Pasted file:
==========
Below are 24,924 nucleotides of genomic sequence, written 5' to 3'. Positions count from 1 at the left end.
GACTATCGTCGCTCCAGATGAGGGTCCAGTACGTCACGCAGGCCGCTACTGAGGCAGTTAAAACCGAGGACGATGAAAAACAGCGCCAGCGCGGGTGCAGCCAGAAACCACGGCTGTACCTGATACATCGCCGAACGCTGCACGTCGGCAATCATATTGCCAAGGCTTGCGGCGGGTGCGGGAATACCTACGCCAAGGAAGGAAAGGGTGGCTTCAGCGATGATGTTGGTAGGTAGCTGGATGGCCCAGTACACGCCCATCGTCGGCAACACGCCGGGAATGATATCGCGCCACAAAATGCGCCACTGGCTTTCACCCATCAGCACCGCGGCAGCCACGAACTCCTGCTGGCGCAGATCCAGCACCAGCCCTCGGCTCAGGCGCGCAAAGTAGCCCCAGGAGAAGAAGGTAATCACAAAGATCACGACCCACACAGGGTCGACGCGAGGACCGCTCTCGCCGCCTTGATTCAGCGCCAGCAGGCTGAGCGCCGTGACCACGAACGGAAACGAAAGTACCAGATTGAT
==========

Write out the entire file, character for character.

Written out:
Below are 24,924 nucleotides of genomic sequence, written 5' to 3'. Positions count from 1 at the left end.
GACTATCGTCGCTCCAGATGAGGGTCCAGTACGTCACGCAGGCCGCTACTGAGGCAGTTAAAACCGAGGACGATGAAAAACAGCGCCAGCGCGGGTGCAGCCAGAAACCACGGCTGTACCTGATACATCGCCGAACGCTGCACGTCGGCAATCATATTGCCAAGGCTTGCGGCGGGTGCGGGAATACCTACGCCAAGGAAGGAAAGGGTGGCTTCAGCGATGATGTTGGTAGGTAGCTGGATGGCCCAGTACACGCCCATCGTCGGCAACACGCCGGGAATGATATCGCGCCACAAAATGCGCCACTGGCTTTCACCCATCAGCACCGCGGCAGCCACGAACTCCTGCTGGCGCAGATCCAGCACCAGCCCTCGGCTCAGGCGCGCAAAGTAGCCCCAGGAGAAGAAGGTAATCACAAAGATCACGACCCACACAGGGTCGACGCGAGGACCGCTCTCGCCGCCTTGATTCAGCGCCAGCAGGCTGAGCGCCGTGACCACGAACGGAAACGAAAGTACCAGATTGAT